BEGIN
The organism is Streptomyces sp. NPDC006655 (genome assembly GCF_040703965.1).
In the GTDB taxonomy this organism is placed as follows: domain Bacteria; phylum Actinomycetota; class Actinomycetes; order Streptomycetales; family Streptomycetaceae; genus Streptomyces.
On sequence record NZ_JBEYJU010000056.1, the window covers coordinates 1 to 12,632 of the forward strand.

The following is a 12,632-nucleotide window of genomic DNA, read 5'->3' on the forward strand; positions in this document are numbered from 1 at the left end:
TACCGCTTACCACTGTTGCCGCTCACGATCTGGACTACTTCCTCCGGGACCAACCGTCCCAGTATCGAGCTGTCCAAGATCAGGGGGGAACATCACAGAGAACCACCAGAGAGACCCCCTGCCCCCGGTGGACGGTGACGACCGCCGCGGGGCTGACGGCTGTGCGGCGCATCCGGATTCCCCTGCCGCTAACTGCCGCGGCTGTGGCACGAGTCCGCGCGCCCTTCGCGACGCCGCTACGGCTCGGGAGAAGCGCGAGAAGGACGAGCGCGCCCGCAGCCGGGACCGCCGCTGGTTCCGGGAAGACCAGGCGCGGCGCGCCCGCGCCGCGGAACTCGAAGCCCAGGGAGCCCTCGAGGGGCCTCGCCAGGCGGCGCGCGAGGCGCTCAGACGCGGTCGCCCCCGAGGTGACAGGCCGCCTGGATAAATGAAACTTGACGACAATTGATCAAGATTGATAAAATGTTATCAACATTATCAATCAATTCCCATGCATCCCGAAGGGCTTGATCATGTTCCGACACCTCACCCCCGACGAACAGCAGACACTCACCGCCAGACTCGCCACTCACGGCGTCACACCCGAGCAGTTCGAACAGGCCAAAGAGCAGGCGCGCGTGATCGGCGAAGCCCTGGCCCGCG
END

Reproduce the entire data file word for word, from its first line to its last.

The organism is Streptomyces sp. NPDC006655 (genome assembly GCF_040703965.1).
In the GTDB taxonomy this organism is placed as follows: domain Bacteria; phylum Actinomycetota; class Actinomycetes; order Streptomycetales; family Streptomycetaceae; genus Streptomyces.
On sequence record NZ_JBEYJU010000056.1, the window covers coordinates 1 to 12,632 of the forward strand.

The following is a 12,632-nucleotide window of genomic DNA, read 5'->3' on the forward strand; positions in this document are numbered from 1 at the left end:
TACCGCTTACCACTGTTGCCGCTCACGATCTGGACTACTTCCTCCGGGACCAACCGTCCCAGTATCGAGCTGTCCAAGATCAGGGGGGAACATCACAGAGAACCACCAGAGAGACCCCCTGCCCCCGGTGGACGGTGACGACCGCCGCGGGGCTGACGGCTGTGCGGCGCATCCGGATTCCCCTGCCGCTAACTGCCGCGGCTGTGGCACGAGTCCGCGCGCCCTTCGCGACGCCGCTACGGCTCGGGAGAAGCGCGAGAAGGACGAGCGCGCCCGCAGCCGGGACCGCCGCTGGTTCCGGGAAGACCAGGCGCGGCGCGCCCGCGCCGCGGAACTCGAAGCCCAGGGAGCCCTCGAGGGGCCTCGCCAGGCGGCGCGCGAGGCGCTCAGACGCGGTCGCCCCCGAGGTGACAGGCCGCCTGGATAAATGAAACTTGACGACAATTGATCAAGATTGATAAAATGTTATCAACATTATCAATCAATTCCCATGCATCCCGAAGGGCTTGATCATGTTCCGACACCTCACCCCCGACGAACAGCAGACACTCACCGCCAGACTCGCCACTCACGGCGTCACACCCGAGCAGTTCGAACAGGCCAAAGAGCAGGCGCGCGTGATCGGCGAAGCCCTGGCCCGCG